Mercy Medical Center will use the $300,000 grant to leverage technology to establish new clinical pathways and a care-coordination model to streamline the provi- sion of existing services for the target population. Using Mercy’s Family Life Center for Maternity as a nexus point, the grant will also support cross-disciplinary collabora- tion among providers affiliated with Mercy whose work intersects with the treatment of substance-use disorder for pregnant and postpartum women and their newborns.
Prior to applying for the C4SEN grant, Mercy convened an ad hoc working group of physicians, nurses, clinic managers, social workers, care coordinators, behavioral- health specialists, and administrators whose work involves providing care to patients with substance-use disorder. The group, while providing insight into the scope of avail- able services and the efficacy of current care-coordination
efforts, agreed about the need and commitment to find new ways to work together, share information, and better coordinate services so as to best support SEN and their caregivers.
“We are grateful to the Health Policy Commission for supporting our efforts. This grant will allow us to set up new ways devoted to tracking care for these high-risk newborns and their caregivers across the entire hospital system, resulting in a more integrated patient experience,” said Dr. Robert Roose, chief medical officer for Mercy Medical Center and its affiliates. “At the same time, it
will enable providers, regardless of setting or location, to coordinate patient care more effectively and to facilitate referrals and follow-up, which in turn will contribute
to the long-term effectiveness of substance-use disorder treatment.”
In addition to Mercy Medical Center, the HPC has also awarded grants through the C4SEN program to Baystate Franklin Medical Center, Berkshire Medical Center, Southcoast Hospitals, and South Shore Hospital.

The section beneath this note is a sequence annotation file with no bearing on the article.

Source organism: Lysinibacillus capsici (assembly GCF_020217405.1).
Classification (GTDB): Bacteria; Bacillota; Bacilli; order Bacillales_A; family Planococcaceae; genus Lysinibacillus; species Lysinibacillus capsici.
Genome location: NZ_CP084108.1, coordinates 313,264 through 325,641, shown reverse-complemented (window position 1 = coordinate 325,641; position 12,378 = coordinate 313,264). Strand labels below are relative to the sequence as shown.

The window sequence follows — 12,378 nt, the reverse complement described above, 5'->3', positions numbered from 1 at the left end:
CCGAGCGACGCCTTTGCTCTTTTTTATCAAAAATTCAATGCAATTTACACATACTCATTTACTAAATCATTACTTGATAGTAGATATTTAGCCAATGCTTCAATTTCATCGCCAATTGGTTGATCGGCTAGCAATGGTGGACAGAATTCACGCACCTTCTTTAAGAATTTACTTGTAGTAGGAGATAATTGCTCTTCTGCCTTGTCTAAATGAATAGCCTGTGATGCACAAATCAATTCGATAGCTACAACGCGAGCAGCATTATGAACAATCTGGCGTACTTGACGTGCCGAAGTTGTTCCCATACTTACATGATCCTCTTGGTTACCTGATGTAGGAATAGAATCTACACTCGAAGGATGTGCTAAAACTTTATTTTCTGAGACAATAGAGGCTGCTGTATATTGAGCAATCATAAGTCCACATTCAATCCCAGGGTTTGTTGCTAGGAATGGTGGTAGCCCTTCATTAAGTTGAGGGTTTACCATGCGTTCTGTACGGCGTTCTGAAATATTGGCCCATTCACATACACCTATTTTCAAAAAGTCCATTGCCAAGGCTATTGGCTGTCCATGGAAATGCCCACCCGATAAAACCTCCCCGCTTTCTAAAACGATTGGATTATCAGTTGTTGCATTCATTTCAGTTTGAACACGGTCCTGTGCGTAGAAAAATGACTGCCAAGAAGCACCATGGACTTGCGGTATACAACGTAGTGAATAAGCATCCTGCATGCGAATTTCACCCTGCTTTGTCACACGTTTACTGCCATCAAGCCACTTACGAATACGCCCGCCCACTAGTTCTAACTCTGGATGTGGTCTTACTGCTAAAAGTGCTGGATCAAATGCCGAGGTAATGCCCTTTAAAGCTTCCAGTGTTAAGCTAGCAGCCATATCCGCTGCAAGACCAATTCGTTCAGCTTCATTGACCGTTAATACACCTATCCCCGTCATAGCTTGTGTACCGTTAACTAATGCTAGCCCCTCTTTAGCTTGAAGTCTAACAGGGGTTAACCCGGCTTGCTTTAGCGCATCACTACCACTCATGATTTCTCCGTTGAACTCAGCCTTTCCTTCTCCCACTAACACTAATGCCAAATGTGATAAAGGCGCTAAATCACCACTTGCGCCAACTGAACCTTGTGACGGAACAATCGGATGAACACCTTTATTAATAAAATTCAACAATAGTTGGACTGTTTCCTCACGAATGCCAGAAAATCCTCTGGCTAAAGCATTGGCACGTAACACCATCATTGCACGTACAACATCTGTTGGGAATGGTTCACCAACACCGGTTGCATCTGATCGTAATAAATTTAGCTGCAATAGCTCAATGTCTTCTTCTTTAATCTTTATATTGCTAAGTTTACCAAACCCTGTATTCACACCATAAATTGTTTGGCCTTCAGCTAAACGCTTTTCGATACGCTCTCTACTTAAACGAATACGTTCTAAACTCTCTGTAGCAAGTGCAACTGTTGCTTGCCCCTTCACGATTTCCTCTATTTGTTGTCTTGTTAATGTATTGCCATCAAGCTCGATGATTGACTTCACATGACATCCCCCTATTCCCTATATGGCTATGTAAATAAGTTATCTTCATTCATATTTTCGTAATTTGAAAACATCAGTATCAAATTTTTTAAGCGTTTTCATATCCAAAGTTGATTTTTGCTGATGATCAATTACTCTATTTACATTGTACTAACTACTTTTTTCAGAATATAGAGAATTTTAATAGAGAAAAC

State Grant to Support Teens in Recovery from Substance Use
BOSTON — The Executive Office of Health and Hu- man Services (EOHHS) and the Department of Public Health (DPH) announced $630,000 in grants to support alternative peer-group model programs for young people ages 13-17 who are in active recovery from opioid use, stimulant use, or other substances, or who have been iden- tified as being at risk for such use.
Duffy Health Center in Barnstable and Railroad Street Youth Project in Great Barrington will be awarded the grants over the next year and a half to operate programs that will serve at least 30 individuals annually. The alterna- tive peer-group model incorporates age-appropriate and enjoyable social activities into support services to ensure that adolescents stay engaged in long-term recovery as needed.
“Substance use among adolescents can have alarming
long-term impacts on their health and well-being, so it is imperative that those in recovery are exposed to positive peer influence as well as support services,” Health and Human Services Secretary Marylou Sudders said. “This award also ensures the continuity of these important services during the COVID-19 pandemic.”
The model program encourages recovering teens to learn how to have as much fun as possible within healthy boundaries; rewards them for healthy choices, honesty, and integrity; and strongly encourages parents and guard- ians to attend their own recovery meetings and create their own program of accountability to support their teen.
“We need to work harder to support adolescents with their substance-use-disorder treatment and recovery,” said Public Health Commissioner Dr. Monica Bharel. “These funds will offer a comprehensive model that combines
positive social activities with evidence-based supports to keep teenagers with opioid and substance-use disorder engaged in their recovery.”
Each organization will receive $52,500 in FY21, $210,000 in FY22, and $52,500 in FY23. The program is funded through the Substance Abuse and Mental Health Services Administration’s State Opioid Response grant.
“DPH and the Bureau of Substance Addiction Services are continuing to innovate in order to better protect and support Massachusetts youth,” said Deirdre Calvert, director of DPH’s Bureau of Substance Addiction Services. “We must build support for young people in recovery and those at risk for substance use and show them the enjoy- ment and fulfillment that can come from maintaining their sobriety and supporting their peers.”